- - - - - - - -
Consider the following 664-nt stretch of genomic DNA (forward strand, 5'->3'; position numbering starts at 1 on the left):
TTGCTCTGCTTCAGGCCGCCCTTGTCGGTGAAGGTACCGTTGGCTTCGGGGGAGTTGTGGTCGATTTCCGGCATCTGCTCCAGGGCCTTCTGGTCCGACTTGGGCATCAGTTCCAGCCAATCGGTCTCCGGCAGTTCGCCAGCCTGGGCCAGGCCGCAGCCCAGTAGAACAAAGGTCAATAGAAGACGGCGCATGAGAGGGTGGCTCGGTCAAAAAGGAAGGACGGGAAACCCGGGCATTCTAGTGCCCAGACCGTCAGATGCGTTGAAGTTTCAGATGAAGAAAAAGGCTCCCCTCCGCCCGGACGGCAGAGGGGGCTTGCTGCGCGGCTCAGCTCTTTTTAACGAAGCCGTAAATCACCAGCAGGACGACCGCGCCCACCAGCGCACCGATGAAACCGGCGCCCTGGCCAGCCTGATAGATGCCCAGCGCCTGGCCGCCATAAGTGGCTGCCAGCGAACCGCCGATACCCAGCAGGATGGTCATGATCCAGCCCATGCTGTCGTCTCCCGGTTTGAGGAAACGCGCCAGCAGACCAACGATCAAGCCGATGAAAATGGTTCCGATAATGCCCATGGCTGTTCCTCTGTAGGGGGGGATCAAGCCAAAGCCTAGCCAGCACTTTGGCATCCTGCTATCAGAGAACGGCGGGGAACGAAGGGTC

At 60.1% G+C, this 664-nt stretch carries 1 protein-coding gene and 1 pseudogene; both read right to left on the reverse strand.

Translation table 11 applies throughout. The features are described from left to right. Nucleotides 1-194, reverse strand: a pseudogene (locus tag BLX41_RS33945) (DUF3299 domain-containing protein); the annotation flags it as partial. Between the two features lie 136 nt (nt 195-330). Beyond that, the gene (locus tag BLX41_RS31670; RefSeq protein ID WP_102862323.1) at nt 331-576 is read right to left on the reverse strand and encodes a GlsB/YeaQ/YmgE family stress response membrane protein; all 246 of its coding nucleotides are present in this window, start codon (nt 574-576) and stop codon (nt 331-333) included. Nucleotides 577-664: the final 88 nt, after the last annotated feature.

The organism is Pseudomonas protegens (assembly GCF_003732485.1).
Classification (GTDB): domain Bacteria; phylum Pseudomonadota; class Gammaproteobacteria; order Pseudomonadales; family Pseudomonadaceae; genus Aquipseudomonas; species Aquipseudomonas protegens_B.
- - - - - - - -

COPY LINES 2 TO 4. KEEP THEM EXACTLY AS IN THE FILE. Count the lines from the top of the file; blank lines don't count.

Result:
TTGCTCTGCTTCAGGCCGCCCTTGTCGGTGAAGGTACCGTTGGCTTCGGGGGAGTTGTGGTCGATTTCCGGCATCTGCTCCAGGGCCTTCTGGTCCGACTTGGGCATCAGTTCCAGCCAATCGGTCTCCGGCAGTTCGCCAGCCTGGGCCAGGCCGCAGCCCAGTAGAACAAAGGTCAATAGAAGACGGCGCATGAGAGGGTGGCTCGGTCAAAAAGGAAGGACGGGAAACCCGGGCATTCTAGTGCCCAGACCGTCAGATGCGTTGAAGTTTCAGATGAAGAAAAAGGCTCCCCTCCGCCCGGACGGCAGAGGGGGCTTGCTGCGCGGCTCAGCTCTTTTTAACGAAGCCGTAAATCACCAGCAGGACGACCGCGCCCACCAGCGCACCGATGAAACCGGCGCCCTGGCCAGCCTGATAGATGCCCAGCGCCTGGCCGCCATAAGTGGCTGCCAGCGAACCGCCGATACCCAGCAGGATGGTCATGATCCAGCCCATGCTGTCGTCTCCCGGTTTGAGGAAACGCGCCAGCAGACCAACGATCAAGCCGATGAAAATGGTTCCGATAATGCCCATGGCTGTTCCTCTGTAGGGGGGGATCAAGCCAAAGCCTAGCCAGCACTTTGGCATCCTGCTATCAGAGAACGGCGGGGAACGAAGGGTC

At 60.1% G+C, this 664-nt stretch carries 1 protein-coding gene and 1 pseudogene; both read right to left on the reverse strand.

Translation table 11 applies throughout. The features are described from left to right. Nucleotides 1-194, reverse strand: a pseudogene (locus tag BLX41_RS33945) (DUF3299 domain-containing protein); the annotation flags it as partial. Between the two features lie 136 nt (nt 195-330). Beyond that, the gene (locus tag BLX41_RS31670; RefSeq protein ID WP_102862323.1) at nt 331-576 is read right to left on the reverse strand and encodes a GlsB/YeaQ/YmgE family stress response membrane protein; all 246 of its coding nucleotides are present in this window, start codon (nt 574-576) and stop codon (nt 331-333) included. Nucleotides 577-664: the final 88 nt, after the last annotated feature.